“A logos that increases itself”: response to Burley

Chappell, Timothy (2010). “A logos that increases itself”: response to Burley. Philosophy, 85(1) pp. 105–108.

DOI: https://doi.org/10.1017/S0031819109990477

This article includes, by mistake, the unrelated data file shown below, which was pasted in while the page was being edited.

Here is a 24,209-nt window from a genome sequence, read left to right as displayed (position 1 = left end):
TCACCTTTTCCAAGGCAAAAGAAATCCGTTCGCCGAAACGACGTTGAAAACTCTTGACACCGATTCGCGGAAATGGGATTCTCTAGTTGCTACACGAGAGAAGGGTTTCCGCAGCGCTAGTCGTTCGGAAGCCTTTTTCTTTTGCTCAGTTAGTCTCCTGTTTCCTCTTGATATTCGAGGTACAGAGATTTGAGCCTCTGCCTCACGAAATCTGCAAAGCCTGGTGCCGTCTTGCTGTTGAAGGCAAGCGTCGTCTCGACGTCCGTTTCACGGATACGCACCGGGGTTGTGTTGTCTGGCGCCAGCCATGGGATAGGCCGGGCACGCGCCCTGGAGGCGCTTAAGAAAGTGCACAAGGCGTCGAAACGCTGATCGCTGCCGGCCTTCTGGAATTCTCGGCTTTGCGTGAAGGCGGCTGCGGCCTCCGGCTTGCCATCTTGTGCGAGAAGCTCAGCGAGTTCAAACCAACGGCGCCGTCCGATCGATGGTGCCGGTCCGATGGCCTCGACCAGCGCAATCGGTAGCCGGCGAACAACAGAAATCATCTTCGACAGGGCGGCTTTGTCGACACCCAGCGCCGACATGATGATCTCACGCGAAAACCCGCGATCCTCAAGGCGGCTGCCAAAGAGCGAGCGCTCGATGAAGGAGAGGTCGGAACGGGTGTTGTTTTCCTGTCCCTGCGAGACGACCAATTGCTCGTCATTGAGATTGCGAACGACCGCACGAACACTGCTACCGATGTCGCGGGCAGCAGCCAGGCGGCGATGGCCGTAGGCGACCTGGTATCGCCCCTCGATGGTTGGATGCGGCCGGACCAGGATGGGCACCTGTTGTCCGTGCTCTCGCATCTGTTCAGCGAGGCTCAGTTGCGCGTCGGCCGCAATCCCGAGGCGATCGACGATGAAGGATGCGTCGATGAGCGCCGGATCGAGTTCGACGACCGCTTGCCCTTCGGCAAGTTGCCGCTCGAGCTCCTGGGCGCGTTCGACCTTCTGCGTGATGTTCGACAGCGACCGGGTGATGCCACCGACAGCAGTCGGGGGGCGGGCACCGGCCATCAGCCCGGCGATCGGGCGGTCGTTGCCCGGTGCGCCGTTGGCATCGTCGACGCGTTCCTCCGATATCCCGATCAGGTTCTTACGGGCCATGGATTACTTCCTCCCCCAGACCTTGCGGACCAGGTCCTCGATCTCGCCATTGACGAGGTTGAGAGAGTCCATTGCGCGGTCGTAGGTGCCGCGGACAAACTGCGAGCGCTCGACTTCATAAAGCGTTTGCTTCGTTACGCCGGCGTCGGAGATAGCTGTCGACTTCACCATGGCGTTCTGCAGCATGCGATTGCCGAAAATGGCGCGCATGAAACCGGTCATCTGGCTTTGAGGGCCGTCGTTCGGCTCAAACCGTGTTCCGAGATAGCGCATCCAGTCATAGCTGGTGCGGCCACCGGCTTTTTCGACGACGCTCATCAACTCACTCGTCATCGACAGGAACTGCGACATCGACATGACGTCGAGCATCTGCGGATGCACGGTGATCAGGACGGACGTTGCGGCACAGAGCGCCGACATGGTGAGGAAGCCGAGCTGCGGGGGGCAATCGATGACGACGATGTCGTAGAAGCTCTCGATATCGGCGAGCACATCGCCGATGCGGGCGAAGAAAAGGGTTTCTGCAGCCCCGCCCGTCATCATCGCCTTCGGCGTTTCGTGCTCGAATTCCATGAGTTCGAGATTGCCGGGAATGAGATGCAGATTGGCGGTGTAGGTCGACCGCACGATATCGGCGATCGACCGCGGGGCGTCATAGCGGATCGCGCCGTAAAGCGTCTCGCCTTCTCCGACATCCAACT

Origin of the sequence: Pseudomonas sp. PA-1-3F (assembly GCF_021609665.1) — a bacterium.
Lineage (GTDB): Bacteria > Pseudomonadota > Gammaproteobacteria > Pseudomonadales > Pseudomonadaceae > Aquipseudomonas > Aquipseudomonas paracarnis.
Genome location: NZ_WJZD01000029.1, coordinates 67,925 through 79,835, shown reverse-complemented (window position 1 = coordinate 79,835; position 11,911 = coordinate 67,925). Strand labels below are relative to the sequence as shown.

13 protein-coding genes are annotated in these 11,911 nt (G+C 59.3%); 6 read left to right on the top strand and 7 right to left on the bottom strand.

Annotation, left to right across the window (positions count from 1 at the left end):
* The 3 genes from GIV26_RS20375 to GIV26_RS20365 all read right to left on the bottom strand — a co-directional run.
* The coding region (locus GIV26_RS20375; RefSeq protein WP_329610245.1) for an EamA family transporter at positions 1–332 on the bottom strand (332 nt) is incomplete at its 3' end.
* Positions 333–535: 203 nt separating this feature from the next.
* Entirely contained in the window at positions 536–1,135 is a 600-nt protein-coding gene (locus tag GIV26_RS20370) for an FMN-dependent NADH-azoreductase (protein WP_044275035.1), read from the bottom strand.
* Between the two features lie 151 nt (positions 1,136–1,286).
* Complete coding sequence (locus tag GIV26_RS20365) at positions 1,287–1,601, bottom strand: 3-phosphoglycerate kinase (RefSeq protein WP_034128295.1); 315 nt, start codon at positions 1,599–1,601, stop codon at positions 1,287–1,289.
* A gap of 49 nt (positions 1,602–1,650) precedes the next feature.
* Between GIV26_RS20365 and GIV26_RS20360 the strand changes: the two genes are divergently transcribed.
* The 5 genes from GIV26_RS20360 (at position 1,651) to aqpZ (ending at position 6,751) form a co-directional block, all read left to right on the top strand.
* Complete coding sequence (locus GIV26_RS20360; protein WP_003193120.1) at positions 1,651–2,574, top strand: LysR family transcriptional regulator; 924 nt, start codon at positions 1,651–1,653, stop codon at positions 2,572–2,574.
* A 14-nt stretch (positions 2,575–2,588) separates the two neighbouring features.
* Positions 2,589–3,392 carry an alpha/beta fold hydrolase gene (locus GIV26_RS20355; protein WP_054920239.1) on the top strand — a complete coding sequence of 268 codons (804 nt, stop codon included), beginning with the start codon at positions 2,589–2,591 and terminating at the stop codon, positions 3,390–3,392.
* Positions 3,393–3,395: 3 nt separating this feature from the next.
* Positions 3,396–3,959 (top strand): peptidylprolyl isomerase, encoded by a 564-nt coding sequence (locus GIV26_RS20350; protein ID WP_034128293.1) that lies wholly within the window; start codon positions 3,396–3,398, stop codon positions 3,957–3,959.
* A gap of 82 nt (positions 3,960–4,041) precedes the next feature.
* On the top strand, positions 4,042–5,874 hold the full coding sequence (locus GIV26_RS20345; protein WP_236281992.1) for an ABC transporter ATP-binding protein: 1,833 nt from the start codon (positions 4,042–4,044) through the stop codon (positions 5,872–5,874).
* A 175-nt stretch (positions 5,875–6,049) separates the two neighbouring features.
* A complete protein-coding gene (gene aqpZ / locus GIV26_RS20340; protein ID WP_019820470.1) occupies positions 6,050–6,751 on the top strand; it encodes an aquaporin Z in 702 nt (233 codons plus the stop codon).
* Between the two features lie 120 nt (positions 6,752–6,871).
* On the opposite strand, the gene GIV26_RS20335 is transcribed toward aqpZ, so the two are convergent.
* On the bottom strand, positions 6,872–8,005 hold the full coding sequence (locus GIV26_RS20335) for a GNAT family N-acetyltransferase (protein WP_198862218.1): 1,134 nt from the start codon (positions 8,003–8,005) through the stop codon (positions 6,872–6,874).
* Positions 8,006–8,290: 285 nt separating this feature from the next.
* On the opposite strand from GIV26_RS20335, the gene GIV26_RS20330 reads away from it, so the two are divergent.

[Opening] Mikel Burley says that he thinks that the Makropoulos debate can make no sense unless talk about eternal life makes sense. Here is his most striking argument that it doesn't – that immortality is inconceivable: "...the concepts [of birth, death, and sexual relations] are internally related to the concept of a human being in the sense that they form part of the complex system of interrelated concepts of which 'human being' is a member. To understand what a human being is, and hence to be able to operate competently with that concept, one must also have some understanding of, among many other things, what it means for a human being to be born, to form sexual relationships, and to die." (Burley, 'Immortality and meaning: reflections on the Makropoulos debate', Philosophy 84, 543–5). Here, at first sight, Burley appears to be making no more than some unsurprising true generic claims about humans – that they get born, that they have sex, that they die. Yet from these unsurprising generic claims, Burley apparently infers a very surprising semantic claim: that it would be a grammatical mistake, a piece of nonsense, to speak of particular humans who didn–t die, or who in some way or other lived after their deaths. This inference is simply a non sequitur, just as it would be a non sequitur to infer from the generic premise that sex is part of human life to the semantic conclusion that it is nonsensical to suggest that a particular human might be celibate.

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